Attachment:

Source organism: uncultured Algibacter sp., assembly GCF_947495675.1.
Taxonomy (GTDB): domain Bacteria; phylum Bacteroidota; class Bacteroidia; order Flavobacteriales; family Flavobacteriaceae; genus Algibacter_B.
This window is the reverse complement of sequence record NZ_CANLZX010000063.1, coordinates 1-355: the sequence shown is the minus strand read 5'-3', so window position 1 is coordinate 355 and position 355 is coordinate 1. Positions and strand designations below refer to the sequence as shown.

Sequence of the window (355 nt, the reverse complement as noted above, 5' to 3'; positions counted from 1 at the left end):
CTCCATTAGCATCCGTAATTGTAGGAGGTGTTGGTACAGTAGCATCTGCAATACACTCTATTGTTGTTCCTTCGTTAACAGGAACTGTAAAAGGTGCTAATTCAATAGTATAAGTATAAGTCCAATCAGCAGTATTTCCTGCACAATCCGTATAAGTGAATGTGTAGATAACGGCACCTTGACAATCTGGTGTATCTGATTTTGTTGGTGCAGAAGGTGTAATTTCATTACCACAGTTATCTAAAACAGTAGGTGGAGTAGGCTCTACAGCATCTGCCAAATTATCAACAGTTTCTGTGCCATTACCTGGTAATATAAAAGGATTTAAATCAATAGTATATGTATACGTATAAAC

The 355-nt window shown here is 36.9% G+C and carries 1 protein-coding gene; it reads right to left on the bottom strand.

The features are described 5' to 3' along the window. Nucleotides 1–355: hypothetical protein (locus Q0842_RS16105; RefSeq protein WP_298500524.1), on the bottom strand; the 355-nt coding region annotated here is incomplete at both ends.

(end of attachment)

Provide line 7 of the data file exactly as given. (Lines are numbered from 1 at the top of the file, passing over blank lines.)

The features are described 5' to 3' along the window. Nucleotides 1–355: hypothetical protein (locus Q0842_RS16105; RefSeq protein WP_298500524.1), on the bottom strand; the 355-nt coding region annotated here is incomplete at both ends.